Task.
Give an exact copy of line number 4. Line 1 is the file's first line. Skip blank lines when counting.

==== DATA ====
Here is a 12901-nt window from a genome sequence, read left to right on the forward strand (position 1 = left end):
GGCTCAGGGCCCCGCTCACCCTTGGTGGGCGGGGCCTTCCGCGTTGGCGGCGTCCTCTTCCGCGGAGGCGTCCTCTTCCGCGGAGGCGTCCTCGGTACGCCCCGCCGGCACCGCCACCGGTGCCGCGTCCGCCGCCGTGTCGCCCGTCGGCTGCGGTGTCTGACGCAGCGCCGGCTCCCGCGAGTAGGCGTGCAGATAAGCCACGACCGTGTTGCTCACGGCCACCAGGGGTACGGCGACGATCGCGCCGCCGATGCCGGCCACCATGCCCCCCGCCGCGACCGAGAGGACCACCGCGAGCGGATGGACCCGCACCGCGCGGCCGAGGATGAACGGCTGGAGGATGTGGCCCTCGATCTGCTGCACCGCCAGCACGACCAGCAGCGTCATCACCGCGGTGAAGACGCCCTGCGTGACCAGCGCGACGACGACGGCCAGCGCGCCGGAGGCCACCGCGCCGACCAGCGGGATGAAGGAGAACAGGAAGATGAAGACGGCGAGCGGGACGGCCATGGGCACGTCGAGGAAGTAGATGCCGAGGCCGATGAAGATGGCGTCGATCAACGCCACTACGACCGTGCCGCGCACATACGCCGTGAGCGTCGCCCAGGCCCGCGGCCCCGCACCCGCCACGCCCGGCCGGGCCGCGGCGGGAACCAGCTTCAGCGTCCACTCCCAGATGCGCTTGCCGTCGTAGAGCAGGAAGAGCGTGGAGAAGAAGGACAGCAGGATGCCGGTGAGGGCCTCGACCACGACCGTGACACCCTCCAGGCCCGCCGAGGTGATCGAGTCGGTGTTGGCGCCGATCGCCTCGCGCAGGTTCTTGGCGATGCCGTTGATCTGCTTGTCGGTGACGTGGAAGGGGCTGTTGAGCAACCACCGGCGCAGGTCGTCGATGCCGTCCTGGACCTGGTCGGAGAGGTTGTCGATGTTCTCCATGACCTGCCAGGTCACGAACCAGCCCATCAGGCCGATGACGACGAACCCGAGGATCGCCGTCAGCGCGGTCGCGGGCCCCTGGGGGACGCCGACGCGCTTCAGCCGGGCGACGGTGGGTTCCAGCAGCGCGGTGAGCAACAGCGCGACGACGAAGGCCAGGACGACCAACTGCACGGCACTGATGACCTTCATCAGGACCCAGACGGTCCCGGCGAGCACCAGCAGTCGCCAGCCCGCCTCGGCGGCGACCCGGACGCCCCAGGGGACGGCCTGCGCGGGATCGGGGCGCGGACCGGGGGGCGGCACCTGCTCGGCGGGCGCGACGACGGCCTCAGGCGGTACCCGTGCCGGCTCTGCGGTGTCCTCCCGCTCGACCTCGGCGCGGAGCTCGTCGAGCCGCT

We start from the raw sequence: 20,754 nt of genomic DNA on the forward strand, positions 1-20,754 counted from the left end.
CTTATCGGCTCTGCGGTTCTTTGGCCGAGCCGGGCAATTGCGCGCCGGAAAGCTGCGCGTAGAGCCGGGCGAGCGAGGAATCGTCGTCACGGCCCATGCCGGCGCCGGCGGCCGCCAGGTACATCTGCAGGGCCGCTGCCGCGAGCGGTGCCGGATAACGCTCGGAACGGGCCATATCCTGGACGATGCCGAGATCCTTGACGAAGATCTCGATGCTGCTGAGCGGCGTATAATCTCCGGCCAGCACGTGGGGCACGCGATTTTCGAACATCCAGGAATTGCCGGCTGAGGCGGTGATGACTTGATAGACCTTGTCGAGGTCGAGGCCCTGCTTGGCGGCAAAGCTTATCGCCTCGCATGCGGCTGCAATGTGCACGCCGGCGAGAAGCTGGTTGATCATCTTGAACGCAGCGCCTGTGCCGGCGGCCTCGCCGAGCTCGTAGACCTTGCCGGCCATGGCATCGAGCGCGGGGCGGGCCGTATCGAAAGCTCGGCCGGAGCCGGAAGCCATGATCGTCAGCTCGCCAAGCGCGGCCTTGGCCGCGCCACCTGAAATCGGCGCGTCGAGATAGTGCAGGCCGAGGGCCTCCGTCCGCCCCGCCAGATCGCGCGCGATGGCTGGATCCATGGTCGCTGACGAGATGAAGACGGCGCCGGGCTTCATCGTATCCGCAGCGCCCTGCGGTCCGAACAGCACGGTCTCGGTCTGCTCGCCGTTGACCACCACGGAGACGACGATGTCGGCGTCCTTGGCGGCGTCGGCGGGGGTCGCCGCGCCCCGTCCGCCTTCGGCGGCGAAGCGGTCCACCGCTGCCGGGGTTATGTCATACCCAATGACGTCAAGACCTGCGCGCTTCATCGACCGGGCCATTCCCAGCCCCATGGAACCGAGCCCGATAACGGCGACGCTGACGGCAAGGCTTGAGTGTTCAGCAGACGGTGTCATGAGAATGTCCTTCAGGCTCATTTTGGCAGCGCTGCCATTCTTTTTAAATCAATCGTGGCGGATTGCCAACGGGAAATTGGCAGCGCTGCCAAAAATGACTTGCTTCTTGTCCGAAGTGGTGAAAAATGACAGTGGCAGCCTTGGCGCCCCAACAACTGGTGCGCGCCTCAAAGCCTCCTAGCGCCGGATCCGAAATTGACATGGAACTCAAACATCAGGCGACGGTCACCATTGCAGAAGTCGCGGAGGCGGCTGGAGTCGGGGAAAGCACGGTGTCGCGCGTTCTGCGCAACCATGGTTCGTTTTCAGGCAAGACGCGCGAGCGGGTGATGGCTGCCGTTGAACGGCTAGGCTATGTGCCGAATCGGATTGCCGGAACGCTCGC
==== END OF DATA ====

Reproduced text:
CTTATCGGCTCTGCGGTTCTTTGGCCGAGCCGGGCAATTGCGCGCCGGAAAGCTGCGCGTAGAGCCGGGCGAGCGAGGAATCGTCGTCACGGCCCATGCCGGCGCCGGCGGCCGCCAGGTACATCTGCAGGGCCGCTGCCGCGAGCGGTGCCGGATAACGCTCGGAACGGGCCATATCCTGGACGATGCCGAGATCCTTGACGAAGATCTCGATGCTGCTGAGCGGCGTATAATCTCCGGCCAGCACGTGGGGCACGCGATTTTCGAACATCCAGGAATTGCCGGCTGAGGCGGTGATGACTTGATAGACCTTGTCGAGGTCGAGGCCCTGCTTGGCGGCAAAGCTTATCGCCTCGCATGCGGCTGCAATGTGCACGCCGGCGAGAAGCTGGTTGATCATCTTGAACGCAGCGCCTGTGCCGGCGGCCTCGCCGAGCTCGTAGACCTTGCCGGCCATGGCATCGAGCGCGGGGCGGGCCGTATCGAAAGCTCGGCCGGAGCCGGAAGCCATGATCGTCAGCTCGCCAAGCGCGGCCTTGGCCGCGCCACCTGAAATCGGCGCGTCGAGATAGTGCAGGCCGAGGGCCTCCGTCCGCCCCGCCAGATCGCGCGCGATGGCTGGATCCATGGTCGCTGACGAGATGAAGACGGCGCCGGGCTTCATCGTATCCGCAGCGCCCTGCGGTCCGAACAGCACGGTCTCGGTCTGCTCGCCGTTGACCACCACGGAGACGACGATGTCGGCGTCCTTGGCGGCGTCGGCGGGGGTCGCCGCGCCCCGTCCGCCTTCGGCGGCGAAGCGGTCCACCGCTGCCGGGGTTATGTCATACCCAATGACGTCAAGACCTGCGCGCTTCATCGACCGGGCCATTCCCAGCCCCATGGAACCGAGCCCGATAACGGCGACGCTGACGGCAAGGCTTGAGTGTTCAGCAGACGGTGTCATGAGAATGTCCTTCAGGCTCATTTTGGCAGCGCTGCCATTCTTTTTAAATCAATCGTGGCGGATTGCCAACGGGAAATTGGCAGCGCTGCCAAAAATGACTTGCTTCTTGTCCGAAGTGGTGAAAAATGACAGTGGCAGCCTTGGCGCCCCAACAACTGGTGCGCGCCTCAAAGCCTCCTAGCGCCGGATCCGAAATTGACATGGAACTCAAACATCAGGCGACGGTCACCATTGCAGAAGTCGCGGAGGCGGCTGGAGTCGGGGAAAGCACGGTGTCGCGCGTTCTGCGCAACCATGGTTCGTTTTCAGGCAAGACGCGCGAGCGGGTGATGGCTGCCGTTGAACGGCTAGGCTATGTGCCGAATCGGATTGCCGGAACGCTCGC